Where have all the primers gone? (2020 Edition)

Seriously? Another reloading primer shortage? Unfortunately, YES. In this story I’ll talk about the “Great Reloading Primer Shortage of 2020”, and give you some ideas regarding where to find them.

Let’s Break Down What’s Happened

Well, this is going to be a familiar story for anyone who’s been lamenting the year 2020. Here’s some high-level perspective on the landscape:

  • COVID-19 has disrupted the global economy, people’s day to day lives and freedoms
  • Like a spark in a field of dry grass, the George Floyd situation ignited civil unrest on a “new level”
  • Americans that have typically been “complacent” on gun ownership have gotten motivated- REALLY motivated
  • A run on guns and ammunition followed (on a new level)

In terms of the ammunition and components industry, this has caused a HUGE ramp-up on ammunition production (reminiscent of the toilet paper phenomenon earlier in 2020). And guess what that did for primers- it has “dried up” the reserves and production output in recent months.

Just like how people have become motivated to own a gun, people have also become motivated to get setup to load their own ammunition. And just like in years past (post Sandy Hook tragedy, …) people can’t load the ammunition they need to (and/or want to) because they can’t get the required components. It’s a huge bummer- and there’s no easy answers in the near term.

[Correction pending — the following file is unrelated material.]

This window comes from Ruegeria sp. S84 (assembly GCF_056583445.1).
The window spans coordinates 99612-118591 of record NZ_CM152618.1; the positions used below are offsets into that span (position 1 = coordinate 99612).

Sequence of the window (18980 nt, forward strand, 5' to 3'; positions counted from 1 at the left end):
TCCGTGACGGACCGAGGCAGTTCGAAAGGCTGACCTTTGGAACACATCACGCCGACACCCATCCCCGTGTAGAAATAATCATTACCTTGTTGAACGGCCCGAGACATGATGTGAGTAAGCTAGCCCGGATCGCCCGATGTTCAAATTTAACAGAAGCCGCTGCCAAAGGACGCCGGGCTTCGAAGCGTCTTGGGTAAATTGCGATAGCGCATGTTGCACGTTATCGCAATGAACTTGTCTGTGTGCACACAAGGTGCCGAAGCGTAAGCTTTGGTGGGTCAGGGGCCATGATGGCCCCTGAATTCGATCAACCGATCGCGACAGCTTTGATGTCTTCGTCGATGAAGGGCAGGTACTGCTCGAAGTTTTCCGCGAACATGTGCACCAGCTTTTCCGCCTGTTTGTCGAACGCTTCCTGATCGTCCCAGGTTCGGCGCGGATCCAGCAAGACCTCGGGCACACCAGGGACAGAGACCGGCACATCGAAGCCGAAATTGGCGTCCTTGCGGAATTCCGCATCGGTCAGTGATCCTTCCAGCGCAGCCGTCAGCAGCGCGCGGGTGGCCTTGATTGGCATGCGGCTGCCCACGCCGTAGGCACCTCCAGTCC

What To Do

Are you in need of primers that you can’t find? Here are some things you can do.

  1. Start by scouring the online retailers for primers that are in stock or “available for backorder”.
  2. Sign up for inventory notifications (notify when in stock) via email.
  3. Ask friends and family- we are a community, and many in the community will offer help
  4. Visit your back woods store! Some of these “off the beaten path” shops will have more inventory and less demand compared with the larger retailers

At the end of the day- it’s best to take a long-term approach, and to avoid hoarding and panic buying. If you wait until it’s “too late”, you’ll likely have problems.

Do you have tips to share? Please leave a comment!

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Thanks,
Gavin

20 thoughts on “Where have all the primers gone? (2020 Edition)”

  1. Gavin: